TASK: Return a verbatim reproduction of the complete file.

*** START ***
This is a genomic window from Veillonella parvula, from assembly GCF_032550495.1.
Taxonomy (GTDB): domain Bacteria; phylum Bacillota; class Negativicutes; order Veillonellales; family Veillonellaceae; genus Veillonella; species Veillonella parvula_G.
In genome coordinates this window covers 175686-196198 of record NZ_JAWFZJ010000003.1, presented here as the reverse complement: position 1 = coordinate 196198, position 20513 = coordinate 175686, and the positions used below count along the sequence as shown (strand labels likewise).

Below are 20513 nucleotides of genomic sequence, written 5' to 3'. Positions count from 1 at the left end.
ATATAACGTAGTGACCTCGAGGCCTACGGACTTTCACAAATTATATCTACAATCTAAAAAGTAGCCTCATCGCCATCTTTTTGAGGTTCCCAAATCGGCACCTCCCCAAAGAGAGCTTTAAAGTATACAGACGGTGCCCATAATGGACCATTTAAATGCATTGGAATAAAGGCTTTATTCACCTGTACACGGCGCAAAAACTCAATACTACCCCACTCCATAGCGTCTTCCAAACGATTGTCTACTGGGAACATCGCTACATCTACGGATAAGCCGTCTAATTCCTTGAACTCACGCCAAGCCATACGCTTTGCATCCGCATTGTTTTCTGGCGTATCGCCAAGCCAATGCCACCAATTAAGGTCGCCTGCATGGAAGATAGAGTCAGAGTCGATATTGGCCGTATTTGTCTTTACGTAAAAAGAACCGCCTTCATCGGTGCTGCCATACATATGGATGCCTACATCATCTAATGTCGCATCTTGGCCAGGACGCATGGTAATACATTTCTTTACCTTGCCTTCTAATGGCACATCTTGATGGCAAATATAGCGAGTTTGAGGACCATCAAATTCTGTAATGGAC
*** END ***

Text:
This is a genomic window from Veillonella parvula, from assembly GCF_032550495.1.
Taxonomy (GTDB): domain Bacteria; phylum Bacillota; class Negativicutes; order Veillonellales; family Veillonellaceae; genus Veillonella; species Veillonella parvula_G.
In genome coordinates this window covers 175686-196198 of record NZ_JAWFZJ010000003.1, presented here as the reverse complement: position 1 = coordinate 196198, position 20513 = coordinate 175686, and the positions used below count along the sequence as shown (strand labels likewise).

Below are 20513 nucleotides of genomic sequence, written 5' to 3'. Positions count from 1 at the left end.
ATATAACGTAGTGACCTCGAGGCCTACGGACTTTCACAAATTATATCTACAATCTAAAAAGTAGCCTCATCGCCATCTTTTTGAGGTTCCCAAATCGGCACCTCCCCAAAGAGAGCTTTAAAGTATACAGACGGTGCCCATAATGGACCATTTAAATGCATTGGAATAAAGGCTTTATTCACCTGTACACGGCGCAAAAACTCAATACTACCCCACTCCATAGCGTCTTCCAAACGATTGTCTACTGGGAACATCGCTACATCTACGGATAAGCCGTCTAATTCCTTGAACTCACGCCAAGCCATACGCTTTGCATCCGCATTGTTTTCTGGCGTATCGCCAAGCCAATGCCACCAATTAAGGTCGCCTGCATGGAAGATAGAGTCAGAGTCGATATTGGCCGTATTTGTCTTTACGTAAAAAGAACCGCCTTCATCGGTGCTGCCATACATATGGATGCCTACATCATCTAATGTCGCATCTTGGCCAGGACGCATGGTAATACATTTCTTTACCTTGCCTTCTAATGGCACATCTTGATGGCAAATATAGCGAGTTTGAGGACCATCAAATTCTGTAATGGAC